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LTC2050HV Datasheet(PDF) 10 Page - Linear Technology
LINER [Linear Technology]
LTC2050HV Datasheet(HTML) 10 Page - Linear Technology
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multiplied by the closed loop gain of the op amp. To reduce
this form of clock feedthrough, use smaller valued gain
setting resistors and minimize the source resistance at the
input. If the resistance seen at the inputs is less than 10k,
this form of clock feedthrough is less than 1μV
referred at 7.5kHz, or less than the amount of residue clock
feedthrough from the ﬁrst form described above.
Placing a capacitor across the feedback resistor reduces
either form of clock feedthrough by limiting the bandwidth
of the closed loop gain.
Input bias current is deﬁned as the DC current into the
input pins of the op amp. The same current spikes that
cause the second form of clock feedthrough described
above, when averaged, dominate the DC input bias current
of the op amp below 70°C.
At temperatures above 70°C, the leakage of the ESD
protection diodes on the inputs increases the input bias
currents of both inputs in the positive direction, while
the current caused by the charge injection stays rela-
tively constant. At elevated temperatures (above 85°C) the
leakage current begins to dominate and both the negative
and positive pin’s input bias currents are in the positive
direction (into the pins).
Input Pins, ESD Sensitivity
ESD voltages above 700V on the input pins of the op amp
will cause the input bias currents to increase (more DC
current into the pins). At these voltages, it is possible to
damage the device to a point where the input bias current
exceeds the maximums speciﬁed in this data sheet.
The LTC2050 includes a shutdown pin in the 6-lead SOT-23
and the SO-8 version. When this active low pin is high or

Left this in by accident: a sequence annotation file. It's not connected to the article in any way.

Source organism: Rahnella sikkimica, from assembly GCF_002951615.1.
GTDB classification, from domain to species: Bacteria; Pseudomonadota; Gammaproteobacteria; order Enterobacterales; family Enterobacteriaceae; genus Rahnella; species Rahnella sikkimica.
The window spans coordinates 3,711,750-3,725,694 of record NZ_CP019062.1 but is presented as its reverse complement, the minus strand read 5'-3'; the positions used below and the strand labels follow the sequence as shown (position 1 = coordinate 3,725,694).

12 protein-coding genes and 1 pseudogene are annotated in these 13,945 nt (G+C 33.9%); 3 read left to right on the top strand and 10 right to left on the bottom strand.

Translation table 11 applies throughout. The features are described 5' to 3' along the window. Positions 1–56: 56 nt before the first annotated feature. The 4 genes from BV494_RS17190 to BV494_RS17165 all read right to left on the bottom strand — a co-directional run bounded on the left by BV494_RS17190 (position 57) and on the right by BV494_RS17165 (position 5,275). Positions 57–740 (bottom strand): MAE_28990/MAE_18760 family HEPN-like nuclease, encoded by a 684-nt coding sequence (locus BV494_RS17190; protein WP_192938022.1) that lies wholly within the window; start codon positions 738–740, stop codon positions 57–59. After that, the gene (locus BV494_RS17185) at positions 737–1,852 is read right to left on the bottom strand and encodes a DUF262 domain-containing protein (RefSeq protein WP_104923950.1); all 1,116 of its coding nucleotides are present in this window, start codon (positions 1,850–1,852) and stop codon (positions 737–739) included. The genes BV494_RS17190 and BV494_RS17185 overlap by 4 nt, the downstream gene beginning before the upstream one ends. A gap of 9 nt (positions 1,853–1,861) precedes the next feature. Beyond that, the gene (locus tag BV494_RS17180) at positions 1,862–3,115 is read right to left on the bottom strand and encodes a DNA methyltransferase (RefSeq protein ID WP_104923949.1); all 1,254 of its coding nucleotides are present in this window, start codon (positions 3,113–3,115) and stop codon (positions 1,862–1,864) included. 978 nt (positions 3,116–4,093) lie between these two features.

allowed to ﬂoat, the device operates normally. When the
shutdown pin is pulled low, the device enters shutdown
mode; supply current drops to 3μA, all clocking stops, and
both inputs and output assume a high impedance state.
Clock Feedthrough, Input Bias Current
The LTC2050 uses auto-zeroing circuitry to achieve an
almost zero DC offset over temperature, common mode
voltage, and power supply voltage. The frequency of the
clock used for auto-zeroing is typically 7.5kHz. The term
clock feedthrough is broadly used to indicate visibility of
this clock frequency in the op amp output spectrum. There
are typically two types of clock feedthrough in auto zeroed
op amps like the LTC2050.
The ﬁrst form of clock feedthrough is caused by the settling
of the internal sampling capacitor and is input referred;
that is, it is multiplied by the closed loop gain of the op
amp. This form of clock feedthrough is independent of the
magnitude of the input source resistance or the magnitude
of the gain setting resistors. The LTC2050 has a residue
clock feedthrough of less then 1μV
The second form of clock feedthrough is caused by the
small amount of charge injection occurring during the
sampling and holding of the op amp’s input offset voltage.
The current spikes are multiplied by the impedance seen at
the input terminals of the op amp, appearing at the output
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